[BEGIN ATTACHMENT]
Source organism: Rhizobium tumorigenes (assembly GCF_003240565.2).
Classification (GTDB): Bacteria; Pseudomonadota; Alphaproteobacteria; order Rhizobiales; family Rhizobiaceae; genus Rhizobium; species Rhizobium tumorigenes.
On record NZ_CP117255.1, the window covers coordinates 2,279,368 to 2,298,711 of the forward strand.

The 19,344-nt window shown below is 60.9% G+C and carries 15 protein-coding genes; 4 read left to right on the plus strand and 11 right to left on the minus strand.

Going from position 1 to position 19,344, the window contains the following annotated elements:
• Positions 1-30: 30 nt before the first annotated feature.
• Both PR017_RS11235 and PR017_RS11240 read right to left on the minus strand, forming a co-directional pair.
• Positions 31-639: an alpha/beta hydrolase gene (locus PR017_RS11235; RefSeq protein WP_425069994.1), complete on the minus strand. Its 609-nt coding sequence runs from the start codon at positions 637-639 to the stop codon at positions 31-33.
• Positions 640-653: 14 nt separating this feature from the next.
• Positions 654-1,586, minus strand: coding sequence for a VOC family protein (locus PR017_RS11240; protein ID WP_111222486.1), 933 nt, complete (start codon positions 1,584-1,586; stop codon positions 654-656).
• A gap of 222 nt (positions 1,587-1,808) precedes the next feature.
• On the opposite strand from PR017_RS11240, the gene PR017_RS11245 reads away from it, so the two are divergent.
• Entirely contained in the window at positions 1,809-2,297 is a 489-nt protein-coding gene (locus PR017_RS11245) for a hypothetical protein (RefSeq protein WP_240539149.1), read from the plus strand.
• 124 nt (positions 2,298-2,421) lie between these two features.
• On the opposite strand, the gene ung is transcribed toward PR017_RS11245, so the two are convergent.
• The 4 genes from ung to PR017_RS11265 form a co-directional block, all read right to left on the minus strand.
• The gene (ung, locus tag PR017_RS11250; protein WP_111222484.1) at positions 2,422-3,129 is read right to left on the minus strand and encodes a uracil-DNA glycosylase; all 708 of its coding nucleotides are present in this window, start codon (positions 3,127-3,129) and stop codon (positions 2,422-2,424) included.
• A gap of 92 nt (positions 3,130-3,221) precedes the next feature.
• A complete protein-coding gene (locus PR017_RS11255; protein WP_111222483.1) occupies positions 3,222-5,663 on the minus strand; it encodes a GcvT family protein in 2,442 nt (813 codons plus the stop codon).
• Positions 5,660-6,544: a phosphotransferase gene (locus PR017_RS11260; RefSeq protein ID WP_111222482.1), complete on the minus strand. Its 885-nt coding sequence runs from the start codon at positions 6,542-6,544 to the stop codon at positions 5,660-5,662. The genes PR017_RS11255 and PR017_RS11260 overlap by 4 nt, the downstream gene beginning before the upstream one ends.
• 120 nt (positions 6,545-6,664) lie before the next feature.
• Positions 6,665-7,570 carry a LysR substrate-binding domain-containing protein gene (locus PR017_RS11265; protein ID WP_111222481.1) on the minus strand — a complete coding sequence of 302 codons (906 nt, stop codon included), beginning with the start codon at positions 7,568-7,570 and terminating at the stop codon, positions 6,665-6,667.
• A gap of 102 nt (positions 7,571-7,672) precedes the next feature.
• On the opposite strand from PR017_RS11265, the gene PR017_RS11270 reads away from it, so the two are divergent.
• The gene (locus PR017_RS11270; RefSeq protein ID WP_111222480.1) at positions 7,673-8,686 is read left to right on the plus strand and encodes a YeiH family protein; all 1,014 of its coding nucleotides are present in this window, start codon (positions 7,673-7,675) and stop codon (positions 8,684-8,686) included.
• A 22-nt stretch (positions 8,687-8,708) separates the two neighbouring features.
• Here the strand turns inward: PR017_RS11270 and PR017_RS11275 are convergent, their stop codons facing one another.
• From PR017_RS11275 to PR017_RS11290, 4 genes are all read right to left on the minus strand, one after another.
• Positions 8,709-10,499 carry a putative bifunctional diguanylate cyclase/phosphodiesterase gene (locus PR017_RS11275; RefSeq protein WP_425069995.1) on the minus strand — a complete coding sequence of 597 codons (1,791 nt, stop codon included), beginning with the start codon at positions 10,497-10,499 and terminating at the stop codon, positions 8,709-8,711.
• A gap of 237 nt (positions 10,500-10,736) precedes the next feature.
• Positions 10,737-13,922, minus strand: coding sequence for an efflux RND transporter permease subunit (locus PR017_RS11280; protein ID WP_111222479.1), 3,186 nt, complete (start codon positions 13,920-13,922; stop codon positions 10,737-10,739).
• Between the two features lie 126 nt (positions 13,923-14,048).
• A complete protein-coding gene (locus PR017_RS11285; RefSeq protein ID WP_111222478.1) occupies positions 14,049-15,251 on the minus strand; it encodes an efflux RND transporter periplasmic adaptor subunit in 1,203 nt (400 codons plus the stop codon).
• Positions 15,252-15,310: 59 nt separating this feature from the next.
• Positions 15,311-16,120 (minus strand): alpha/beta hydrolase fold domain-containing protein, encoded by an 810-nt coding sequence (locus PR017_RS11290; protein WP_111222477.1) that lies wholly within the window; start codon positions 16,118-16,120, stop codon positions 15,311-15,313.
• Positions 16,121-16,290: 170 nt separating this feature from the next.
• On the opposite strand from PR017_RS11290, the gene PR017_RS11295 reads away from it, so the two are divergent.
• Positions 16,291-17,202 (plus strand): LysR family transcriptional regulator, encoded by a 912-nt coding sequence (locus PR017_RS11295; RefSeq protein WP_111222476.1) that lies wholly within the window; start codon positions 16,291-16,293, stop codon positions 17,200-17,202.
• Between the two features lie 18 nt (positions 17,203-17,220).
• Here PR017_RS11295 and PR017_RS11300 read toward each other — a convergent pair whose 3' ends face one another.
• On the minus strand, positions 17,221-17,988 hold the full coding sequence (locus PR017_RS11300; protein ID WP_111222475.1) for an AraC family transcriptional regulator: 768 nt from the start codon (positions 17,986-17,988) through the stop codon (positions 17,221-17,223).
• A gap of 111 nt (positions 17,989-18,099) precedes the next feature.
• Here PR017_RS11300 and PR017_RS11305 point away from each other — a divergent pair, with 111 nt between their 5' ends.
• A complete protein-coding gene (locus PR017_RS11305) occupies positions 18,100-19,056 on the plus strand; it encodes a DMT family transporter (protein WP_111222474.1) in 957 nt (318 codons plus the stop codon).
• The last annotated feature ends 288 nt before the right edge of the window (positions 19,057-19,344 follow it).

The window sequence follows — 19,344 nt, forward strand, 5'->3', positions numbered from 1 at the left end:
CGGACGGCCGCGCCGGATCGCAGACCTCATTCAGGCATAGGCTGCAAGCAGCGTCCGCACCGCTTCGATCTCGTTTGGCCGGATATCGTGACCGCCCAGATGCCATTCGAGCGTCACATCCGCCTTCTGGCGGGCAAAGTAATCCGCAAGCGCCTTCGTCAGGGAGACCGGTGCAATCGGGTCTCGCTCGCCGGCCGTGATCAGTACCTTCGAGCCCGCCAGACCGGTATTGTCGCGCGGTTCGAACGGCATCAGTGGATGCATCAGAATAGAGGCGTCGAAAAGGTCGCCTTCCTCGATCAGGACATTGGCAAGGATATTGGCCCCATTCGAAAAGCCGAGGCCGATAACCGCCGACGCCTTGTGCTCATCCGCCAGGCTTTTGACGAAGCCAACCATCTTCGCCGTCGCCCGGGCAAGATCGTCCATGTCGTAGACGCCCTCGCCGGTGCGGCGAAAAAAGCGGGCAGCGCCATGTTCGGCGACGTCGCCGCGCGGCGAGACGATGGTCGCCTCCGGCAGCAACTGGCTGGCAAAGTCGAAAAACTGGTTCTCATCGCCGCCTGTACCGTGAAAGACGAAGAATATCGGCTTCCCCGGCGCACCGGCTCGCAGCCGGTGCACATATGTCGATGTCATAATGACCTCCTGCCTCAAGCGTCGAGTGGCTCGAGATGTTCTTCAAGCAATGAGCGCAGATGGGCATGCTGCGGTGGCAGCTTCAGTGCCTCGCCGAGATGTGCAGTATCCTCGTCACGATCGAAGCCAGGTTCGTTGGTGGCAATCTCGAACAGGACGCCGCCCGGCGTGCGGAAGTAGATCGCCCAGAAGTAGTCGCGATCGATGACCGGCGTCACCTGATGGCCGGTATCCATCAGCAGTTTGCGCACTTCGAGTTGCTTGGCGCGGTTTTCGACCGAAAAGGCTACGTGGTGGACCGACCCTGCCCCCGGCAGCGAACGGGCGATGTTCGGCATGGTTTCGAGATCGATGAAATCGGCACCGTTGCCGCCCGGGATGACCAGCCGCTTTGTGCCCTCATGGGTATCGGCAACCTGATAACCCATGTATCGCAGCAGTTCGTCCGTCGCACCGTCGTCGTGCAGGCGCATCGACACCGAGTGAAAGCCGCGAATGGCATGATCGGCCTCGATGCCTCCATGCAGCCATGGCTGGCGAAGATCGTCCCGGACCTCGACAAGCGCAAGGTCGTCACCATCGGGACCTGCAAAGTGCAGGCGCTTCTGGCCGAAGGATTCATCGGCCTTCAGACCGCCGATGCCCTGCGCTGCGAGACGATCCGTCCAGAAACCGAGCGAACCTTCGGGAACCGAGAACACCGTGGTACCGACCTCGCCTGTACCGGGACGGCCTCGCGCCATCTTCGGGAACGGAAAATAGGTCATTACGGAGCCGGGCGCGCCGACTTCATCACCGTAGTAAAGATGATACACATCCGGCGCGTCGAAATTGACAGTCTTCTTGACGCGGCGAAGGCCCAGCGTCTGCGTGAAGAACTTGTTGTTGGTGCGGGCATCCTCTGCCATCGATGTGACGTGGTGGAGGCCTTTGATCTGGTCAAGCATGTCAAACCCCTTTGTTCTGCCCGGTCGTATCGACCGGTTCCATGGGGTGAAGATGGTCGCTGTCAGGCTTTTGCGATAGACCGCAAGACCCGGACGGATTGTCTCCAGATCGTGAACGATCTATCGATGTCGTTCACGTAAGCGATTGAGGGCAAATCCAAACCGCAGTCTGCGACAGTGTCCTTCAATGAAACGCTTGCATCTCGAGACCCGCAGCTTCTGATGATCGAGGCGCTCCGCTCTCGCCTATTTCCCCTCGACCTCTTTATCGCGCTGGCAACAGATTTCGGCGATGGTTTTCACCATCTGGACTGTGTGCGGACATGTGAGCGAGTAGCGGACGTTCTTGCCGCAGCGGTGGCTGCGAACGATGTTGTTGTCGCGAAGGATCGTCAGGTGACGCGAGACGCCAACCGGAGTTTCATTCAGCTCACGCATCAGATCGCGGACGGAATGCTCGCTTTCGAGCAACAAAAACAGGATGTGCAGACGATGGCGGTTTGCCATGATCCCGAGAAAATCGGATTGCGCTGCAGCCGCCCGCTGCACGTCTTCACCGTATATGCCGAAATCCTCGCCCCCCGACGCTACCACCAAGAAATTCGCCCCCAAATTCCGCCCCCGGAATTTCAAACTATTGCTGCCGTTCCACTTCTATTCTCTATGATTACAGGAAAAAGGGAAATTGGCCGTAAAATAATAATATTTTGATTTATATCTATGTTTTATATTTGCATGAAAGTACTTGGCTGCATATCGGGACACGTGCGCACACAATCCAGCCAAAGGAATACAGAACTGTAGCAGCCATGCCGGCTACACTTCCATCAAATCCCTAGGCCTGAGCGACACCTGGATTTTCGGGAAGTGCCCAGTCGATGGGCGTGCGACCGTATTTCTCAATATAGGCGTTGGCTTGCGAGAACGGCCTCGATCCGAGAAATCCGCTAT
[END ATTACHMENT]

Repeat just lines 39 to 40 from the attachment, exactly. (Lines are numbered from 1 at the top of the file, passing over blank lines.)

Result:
• Between the two features lie 18 nt (positions 17,203-17,220).
• Here PR017_RS11295 and PR017_RS11300 read toward each other — a convergent pair whose 3' ends face one another.